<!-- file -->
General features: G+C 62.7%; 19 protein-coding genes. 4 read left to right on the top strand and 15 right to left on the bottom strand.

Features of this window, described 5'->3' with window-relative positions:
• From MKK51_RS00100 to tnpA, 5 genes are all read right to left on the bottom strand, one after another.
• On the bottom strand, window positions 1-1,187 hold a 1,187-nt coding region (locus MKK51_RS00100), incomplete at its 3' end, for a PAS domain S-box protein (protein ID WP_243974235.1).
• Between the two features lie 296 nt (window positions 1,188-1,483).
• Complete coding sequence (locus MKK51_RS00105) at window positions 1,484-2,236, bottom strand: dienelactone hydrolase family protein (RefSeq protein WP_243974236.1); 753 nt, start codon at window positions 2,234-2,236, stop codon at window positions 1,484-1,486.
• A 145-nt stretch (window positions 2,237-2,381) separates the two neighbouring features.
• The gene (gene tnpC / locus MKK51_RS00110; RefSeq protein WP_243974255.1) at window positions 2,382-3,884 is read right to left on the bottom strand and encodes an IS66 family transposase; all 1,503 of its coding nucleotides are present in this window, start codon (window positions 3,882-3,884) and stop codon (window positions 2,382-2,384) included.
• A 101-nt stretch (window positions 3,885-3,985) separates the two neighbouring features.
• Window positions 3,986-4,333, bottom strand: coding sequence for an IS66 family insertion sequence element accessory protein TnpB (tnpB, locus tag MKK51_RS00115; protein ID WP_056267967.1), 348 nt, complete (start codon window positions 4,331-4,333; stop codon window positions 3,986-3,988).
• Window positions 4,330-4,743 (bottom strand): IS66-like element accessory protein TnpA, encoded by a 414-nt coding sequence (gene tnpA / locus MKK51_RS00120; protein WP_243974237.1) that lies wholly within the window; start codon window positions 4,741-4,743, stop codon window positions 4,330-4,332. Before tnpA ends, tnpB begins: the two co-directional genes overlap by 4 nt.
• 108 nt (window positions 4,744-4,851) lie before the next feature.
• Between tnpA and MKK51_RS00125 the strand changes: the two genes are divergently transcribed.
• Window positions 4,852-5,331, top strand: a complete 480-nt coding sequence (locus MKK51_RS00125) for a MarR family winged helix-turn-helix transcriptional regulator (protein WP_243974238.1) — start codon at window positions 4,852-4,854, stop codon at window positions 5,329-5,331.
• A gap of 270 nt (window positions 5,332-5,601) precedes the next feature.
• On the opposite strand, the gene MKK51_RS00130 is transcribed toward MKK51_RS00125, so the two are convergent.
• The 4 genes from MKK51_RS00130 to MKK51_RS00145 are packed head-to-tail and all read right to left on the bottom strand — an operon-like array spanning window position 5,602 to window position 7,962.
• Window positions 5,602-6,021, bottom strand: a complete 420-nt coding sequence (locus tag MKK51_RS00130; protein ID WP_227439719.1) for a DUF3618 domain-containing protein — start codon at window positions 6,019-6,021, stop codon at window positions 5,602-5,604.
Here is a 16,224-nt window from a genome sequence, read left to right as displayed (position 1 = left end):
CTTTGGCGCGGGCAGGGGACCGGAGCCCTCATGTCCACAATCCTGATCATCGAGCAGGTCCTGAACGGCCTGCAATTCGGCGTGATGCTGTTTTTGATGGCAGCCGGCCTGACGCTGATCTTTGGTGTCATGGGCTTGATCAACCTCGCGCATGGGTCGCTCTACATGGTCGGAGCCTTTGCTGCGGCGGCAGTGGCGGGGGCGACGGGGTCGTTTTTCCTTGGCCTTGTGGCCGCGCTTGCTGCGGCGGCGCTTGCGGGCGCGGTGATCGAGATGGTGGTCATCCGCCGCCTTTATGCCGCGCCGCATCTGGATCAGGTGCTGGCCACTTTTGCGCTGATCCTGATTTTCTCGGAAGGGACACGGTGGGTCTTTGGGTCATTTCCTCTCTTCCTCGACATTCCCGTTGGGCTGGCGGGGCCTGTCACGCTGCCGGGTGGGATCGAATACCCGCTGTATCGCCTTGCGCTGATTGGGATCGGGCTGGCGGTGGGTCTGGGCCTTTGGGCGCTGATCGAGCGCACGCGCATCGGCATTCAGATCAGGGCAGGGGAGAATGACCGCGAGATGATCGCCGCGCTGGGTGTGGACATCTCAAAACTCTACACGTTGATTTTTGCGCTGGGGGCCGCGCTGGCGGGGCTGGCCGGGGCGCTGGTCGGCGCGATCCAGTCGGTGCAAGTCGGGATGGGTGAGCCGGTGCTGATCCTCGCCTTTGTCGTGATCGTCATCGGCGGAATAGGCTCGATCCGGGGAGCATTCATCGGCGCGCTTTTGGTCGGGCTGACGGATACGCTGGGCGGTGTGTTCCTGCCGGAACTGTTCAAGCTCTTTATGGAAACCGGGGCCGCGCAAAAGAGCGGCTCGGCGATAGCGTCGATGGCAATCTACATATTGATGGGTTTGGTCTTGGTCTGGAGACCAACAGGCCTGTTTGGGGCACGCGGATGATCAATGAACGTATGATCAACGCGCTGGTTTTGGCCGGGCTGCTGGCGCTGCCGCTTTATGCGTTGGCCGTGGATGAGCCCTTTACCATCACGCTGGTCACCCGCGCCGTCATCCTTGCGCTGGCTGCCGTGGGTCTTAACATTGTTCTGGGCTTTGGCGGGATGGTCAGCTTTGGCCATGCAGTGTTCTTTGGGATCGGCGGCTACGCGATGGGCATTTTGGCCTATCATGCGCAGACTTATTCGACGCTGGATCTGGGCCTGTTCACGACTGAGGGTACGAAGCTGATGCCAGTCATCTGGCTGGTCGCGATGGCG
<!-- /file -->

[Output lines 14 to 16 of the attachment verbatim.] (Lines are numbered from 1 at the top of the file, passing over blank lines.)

• Window positions 4,852-5,331, top strand: a complete 480-nt coding sequence (locus MKK51_RS00125) for a MarR family winged helix-turn-helix transcriptional regulator (protein WP_243974238.1) — start codon at window positions 4,852-4,854, stop codon at window positions 5,329-5,331.
• A gap of 270 nt (window positions 5,332-5,601) precedes the next feature.
• On the opposite strand, the gene MKK51_RS00130 is transcribed toward MKK51_RS00125, so the two are convergent.